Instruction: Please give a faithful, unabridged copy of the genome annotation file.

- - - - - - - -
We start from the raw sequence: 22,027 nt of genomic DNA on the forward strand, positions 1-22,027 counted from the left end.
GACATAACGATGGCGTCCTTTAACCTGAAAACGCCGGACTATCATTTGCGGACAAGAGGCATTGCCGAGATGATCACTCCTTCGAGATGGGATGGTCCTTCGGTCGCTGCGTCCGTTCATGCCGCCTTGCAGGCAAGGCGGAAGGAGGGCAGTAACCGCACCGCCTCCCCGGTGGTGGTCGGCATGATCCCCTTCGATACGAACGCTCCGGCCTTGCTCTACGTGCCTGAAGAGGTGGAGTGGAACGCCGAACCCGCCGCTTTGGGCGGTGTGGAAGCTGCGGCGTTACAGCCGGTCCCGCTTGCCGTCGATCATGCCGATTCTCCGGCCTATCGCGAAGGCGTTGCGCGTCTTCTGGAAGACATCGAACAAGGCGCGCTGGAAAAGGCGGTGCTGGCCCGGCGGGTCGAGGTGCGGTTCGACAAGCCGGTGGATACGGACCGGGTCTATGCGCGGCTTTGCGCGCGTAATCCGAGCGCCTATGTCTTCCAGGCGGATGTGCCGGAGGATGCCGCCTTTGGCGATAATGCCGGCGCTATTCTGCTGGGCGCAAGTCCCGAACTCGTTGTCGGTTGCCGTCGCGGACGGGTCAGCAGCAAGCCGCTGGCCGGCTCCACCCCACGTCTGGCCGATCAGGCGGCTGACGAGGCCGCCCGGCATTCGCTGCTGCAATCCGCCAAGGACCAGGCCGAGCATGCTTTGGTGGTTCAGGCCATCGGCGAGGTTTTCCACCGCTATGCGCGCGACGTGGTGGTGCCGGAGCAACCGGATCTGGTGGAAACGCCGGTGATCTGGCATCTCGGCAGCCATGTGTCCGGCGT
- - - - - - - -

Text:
We start from the raw sequence: 22,027 nt of genomic DNA on the forward strand, positions 1-22,027 counted from the left end.
GACATAACGATGGCGTCCTTTAACCTGAAAACGCCGGACTATCATTTGCGGACAAGAGGCATTGCCGAGATGATCACTCCTTCGAGATGGGATGGTCCTTCGGTCGCTGCGTCCGTTCATGCCGCCTTGCAGGCAAGGCGGAAGGAGGGCAGTAACCGCACCGCCTCCCCGGTGGTGGTCGGCATGATCCCCTTCGATACGAACGCTCCGGCCTTGCTCTACGTGCCTGAAGAGGTGGAGTGGAACGCCGAACCCGCCGCTTTGGGCGGTGTGGAAGCTGCGGCGTTACAGCCGGTCCCGCTTGCCGTCGATCATGCCGATTCTCCGGCCTATCGCGAAGGCGTTGCGCGTCTTCTGGAAGACATCGAACAAGGCGCGCTGGAAAAGGCGGTGCTGGCCCGGCGGGTCGAGGTGCGGTTCGACAAGCCGGTGGATACGGACCGGGTCTATGCGCGGCTTTGCGCGCGTAATCCGAGCGCCTATGTCTTCCAGGCGGATGTGCCGGAGGATGCCGCCTTTGGCGATAATGCCGGCGCTATTCTGCTGGGCGCAAGTCCCGAACTCGTTGTCGGTTGCCGTCGCGGACGGGTCAGCAGCAAGCCGCTGGCCGGCTCCACCCCACGTCTGGCCGATCAGGCGGCTGACGAGGCCGCCCGGCATTCGCTGCTGCAATCCGCCAAGGACCAGGCCGAGCATGCTTTGGTGGTTCAGGCCATCGGCGAGGTTTTCCACCGCTATGCGCGCGACGTGGTGGTGCCGGAGCAACCGGATCTGGTGGAAACGCCGGTGATCTGGCATCTCGGCAGCCATGTGTCCGGCGT